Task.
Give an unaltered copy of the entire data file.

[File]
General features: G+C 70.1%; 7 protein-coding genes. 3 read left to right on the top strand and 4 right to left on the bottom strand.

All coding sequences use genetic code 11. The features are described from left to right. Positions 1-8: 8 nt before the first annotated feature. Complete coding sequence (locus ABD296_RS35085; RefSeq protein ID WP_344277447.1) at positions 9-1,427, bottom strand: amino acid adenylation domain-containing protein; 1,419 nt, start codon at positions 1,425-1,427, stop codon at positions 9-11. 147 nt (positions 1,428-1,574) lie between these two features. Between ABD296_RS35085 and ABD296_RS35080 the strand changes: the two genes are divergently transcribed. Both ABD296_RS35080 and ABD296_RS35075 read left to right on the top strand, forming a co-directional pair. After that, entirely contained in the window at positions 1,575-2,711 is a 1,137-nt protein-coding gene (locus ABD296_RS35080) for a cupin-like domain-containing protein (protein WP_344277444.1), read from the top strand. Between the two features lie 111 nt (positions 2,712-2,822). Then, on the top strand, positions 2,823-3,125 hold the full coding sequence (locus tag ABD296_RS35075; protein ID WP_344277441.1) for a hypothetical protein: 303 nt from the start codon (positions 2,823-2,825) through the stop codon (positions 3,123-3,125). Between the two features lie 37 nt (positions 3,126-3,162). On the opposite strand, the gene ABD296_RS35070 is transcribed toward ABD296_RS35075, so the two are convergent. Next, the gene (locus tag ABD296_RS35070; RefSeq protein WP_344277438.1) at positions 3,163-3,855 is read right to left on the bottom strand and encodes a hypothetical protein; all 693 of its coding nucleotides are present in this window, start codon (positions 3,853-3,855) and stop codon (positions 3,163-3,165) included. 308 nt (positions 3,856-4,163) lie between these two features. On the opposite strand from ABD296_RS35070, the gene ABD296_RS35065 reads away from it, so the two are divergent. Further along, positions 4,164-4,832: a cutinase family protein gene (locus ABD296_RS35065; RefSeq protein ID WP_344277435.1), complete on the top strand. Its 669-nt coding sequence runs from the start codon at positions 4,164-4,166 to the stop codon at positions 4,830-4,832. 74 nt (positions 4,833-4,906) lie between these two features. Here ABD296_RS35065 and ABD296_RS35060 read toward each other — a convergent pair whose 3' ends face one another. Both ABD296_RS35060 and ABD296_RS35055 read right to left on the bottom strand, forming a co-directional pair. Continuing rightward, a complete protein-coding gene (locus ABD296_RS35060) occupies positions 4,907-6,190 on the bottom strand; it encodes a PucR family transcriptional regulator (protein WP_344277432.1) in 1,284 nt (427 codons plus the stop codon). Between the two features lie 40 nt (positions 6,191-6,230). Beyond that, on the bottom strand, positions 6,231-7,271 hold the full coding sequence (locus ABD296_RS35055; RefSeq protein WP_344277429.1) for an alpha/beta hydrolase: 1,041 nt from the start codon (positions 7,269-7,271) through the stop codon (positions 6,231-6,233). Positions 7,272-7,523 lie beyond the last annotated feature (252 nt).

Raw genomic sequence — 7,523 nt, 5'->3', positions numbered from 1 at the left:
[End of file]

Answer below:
General features: G+C 70.1%; 7 protein-coding genes. 3 read left to right on the top strand and 4 right to left on the bottom strand.

All coding sequences use genetic code 11. The features are described from left to right. Positions 1-8: 8 nt before the first annotated feature. Complete coding sequence (locus ABD296_RS35085; RefSeq protein ID WP_344277447.1) at positions 9-1,427, bottom strand: amino acid adenylation domain-containing protein; 1,419 nt, start codon at positions 1,425-1,427, stop codon at positions 9-11. 147 nt (positions 1,428-1,574) lie between these two features. Between ABD296_RS35085 and ABD296_RS35080 the strand changes: the two genes are divergently transcribed. Both ABD296_RS35080 and ABD296_RS35075 read left to right on the top strand, forming a co-directional pair. After that, entirely contained in the window at positions 1,575-2,711 is a 1,137-nt protein-coding gene (locus ABD296_RS35080) for a cupin-like domain-containing protein (protein WP_344277444.1), read from the top strand. Between the two features lie 111 nt (positions 2,712-2,822). Then, on the top strand, positions 2,823-3,125 hold the full coding sequence (locus tag ABD296_RS35075; protein ID WP_344277441.1) for a hypothetical protein: 303 nt from the start codon (positions 2,823-2,825) through the stop codon (positions 3,123-3,125). Between the two features lie 37 nt (positions 3,126-3,162). On the opposite strand, the gene ABD296_RS35070 is transcribed toward ABD296_RS35075, so the two are convergent. Next, the gene (locus tag ABD296_RS35070; RefSeq protein WP_344277438.1) at positions 3,163-3,855 is read right to left on the bottom strand and encodes a hypothetical protein; all 693 of its coding nucleotides are present in this window, start codon (positions 3,853-3,855) and stop codon (positions 3,163-3,165) included. 308 nt (positions 3,856-4,163) lie between these two features. On the opposite strand from ABD296_RS35070, the gene ABD296_RS35065 reads away from it, so the two are divergent. Further along, positions 4,164-4,832: a cutinase family protein gene (locus ABD296_RS35065; RefSeq protein ID WP_344277435.1), complete on the top strand. Its 669-nt coding sequence runs from the start codon at positions 4,164-4,166 to the stop codon at positions 4,830-4,832. 74 nt (positions 4,833-4,906) lie between these two features. Here ABD296_RS35065 and ABD296_RS35060 read toward each other — a convergent pair whose 3' ends face one another. Both ABD296_RS35060 and ABD296_RS35055 read right to left on the bottom strand, forming a co-directional pair. Continuing rightward, a complete protein-coding gene (locus ABD296_RS35060) occupies positions 4,907-6,190 on the bottom strand; it encodes a PucR family transcriptional regulator (protein WP_344277432.1) in 1,284 nt (427 codons plus the stop codon). Between the two features lie 40 nt (positions 6,191-6,230). Beyond that, on the bottom strand, positions 6,231-7,271 hold the full coding sequence (locus ABD296_RS35055; RefSeq protein WP_344277429.1) for an alpha/beta hydrolase: 1,041 nt from the start codon (positions 7,269-7,271) through the stop codon (positions 6,231-6,233). Positions 7,272-7,523 lie beyond the last annotated feature (252 nt).

Raw genomic sequence — 7,523 nt, 5'->3', positions numbered from 1 at the left: